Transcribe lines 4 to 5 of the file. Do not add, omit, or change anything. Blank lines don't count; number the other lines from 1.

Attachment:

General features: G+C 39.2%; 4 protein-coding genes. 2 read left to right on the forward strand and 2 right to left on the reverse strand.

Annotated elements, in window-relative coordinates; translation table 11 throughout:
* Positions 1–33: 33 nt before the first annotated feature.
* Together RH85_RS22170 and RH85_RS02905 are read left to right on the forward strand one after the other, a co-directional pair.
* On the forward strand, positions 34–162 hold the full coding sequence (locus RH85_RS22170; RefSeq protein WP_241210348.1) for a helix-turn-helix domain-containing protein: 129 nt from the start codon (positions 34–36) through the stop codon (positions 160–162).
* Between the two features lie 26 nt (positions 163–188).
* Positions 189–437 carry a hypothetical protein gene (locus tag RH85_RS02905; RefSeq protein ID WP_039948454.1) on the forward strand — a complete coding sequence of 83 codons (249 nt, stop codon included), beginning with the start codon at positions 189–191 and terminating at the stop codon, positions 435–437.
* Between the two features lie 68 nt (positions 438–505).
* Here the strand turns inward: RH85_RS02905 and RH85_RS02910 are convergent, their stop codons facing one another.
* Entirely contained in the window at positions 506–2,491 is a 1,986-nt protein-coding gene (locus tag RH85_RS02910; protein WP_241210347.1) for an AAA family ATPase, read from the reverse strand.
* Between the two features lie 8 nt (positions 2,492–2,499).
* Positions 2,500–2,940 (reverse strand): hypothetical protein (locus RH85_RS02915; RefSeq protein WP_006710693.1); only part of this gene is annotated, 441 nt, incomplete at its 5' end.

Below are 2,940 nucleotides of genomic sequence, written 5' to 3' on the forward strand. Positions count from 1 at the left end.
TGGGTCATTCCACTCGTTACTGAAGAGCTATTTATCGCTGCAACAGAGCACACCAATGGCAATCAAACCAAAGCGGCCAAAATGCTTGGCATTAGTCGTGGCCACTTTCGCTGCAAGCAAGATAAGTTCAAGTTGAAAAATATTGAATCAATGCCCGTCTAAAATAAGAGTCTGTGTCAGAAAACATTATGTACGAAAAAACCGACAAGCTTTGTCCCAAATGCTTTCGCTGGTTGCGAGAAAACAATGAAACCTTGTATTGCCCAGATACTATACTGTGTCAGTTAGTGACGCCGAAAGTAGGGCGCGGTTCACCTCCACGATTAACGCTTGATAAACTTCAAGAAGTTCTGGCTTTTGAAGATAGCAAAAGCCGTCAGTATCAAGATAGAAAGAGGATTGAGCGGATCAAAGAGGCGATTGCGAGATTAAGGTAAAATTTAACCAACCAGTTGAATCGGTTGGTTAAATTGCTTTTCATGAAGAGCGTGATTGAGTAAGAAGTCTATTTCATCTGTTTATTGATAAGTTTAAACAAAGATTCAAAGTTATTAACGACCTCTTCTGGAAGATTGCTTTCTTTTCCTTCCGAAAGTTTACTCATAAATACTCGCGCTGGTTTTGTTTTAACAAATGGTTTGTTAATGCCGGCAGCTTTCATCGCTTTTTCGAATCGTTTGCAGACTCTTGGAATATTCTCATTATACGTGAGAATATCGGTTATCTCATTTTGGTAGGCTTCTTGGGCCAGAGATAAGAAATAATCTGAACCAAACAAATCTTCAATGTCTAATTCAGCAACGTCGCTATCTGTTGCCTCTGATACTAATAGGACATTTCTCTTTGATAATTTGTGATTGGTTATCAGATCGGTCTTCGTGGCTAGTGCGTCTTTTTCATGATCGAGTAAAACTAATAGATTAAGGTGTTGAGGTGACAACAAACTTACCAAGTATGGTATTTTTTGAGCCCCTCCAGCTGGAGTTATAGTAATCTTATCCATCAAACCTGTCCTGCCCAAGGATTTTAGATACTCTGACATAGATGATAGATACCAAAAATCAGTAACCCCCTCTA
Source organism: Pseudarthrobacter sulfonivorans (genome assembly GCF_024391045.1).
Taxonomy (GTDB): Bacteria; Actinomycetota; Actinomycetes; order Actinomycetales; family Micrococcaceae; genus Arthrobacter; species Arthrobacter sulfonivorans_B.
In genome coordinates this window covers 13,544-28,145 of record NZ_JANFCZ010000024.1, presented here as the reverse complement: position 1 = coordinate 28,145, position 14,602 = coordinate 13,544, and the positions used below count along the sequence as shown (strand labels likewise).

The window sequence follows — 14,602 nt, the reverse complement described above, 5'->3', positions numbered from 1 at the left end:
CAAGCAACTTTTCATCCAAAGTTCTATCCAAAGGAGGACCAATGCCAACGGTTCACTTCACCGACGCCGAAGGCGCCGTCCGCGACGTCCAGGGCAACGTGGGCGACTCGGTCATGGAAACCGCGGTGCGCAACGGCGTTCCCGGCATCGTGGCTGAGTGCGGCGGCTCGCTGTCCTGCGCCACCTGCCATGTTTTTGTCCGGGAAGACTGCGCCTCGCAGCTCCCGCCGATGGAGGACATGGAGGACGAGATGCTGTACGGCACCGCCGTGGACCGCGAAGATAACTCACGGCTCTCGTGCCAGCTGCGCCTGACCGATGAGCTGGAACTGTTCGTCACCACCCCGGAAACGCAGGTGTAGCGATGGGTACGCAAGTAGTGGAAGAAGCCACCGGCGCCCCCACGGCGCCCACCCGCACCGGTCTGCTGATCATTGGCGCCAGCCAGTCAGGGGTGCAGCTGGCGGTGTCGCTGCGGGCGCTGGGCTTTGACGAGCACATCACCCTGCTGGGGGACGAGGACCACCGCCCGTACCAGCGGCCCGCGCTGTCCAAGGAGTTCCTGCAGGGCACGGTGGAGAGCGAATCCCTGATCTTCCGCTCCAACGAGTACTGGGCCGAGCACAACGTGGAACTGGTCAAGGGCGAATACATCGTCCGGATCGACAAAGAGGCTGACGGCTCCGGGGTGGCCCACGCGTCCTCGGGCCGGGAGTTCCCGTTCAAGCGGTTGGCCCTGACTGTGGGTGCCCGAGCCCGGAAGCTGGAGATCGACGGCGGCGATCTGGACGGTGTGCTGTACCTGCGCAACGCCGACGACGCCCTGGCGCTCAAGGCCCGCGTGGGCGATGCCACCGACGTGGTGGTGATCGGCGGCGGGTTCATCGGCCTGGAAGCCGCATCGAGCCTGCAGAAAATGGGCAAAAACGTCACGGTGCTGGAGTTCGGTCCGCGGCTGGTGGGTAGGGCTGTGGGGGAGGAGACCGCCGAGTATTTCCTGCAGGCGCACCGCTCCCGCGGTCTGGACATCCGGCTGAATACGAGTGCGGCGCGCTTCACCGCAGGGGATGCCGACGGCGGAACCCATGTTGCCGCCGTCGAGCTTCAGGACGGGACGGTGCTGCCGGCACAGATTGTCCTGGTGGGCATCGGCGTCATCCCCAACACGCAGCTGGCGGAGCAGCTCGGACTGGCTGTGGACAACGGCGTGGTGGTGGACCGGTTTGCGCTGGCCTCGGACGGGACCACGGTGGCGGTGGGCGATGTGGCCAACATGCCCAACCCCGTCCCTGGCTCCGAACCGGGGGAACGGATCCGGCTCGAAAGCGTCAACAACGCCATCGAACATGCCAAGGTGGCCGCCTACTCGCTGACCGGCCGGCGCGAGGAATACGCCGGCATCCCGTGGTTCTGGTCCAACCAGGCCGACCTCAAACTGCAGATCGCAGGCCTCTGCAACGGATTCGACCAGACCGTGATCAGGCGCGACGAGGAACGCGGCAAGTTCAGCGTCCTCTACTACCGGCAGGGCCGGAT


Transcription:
* Together RH85_RS22170 and RH85_RS02905 are read left to right on the forward strand one after the other, a co-directional pair.
* On the forward strand, positions 34–162 hold the full coding sequence (locus RH85_RS22170; RefSeq protein WP_241210348.1) for a helix-turn-helix domain-containing protein: 129 nt from the start codon (positions 34–36) through the stop codon (positions 160–162).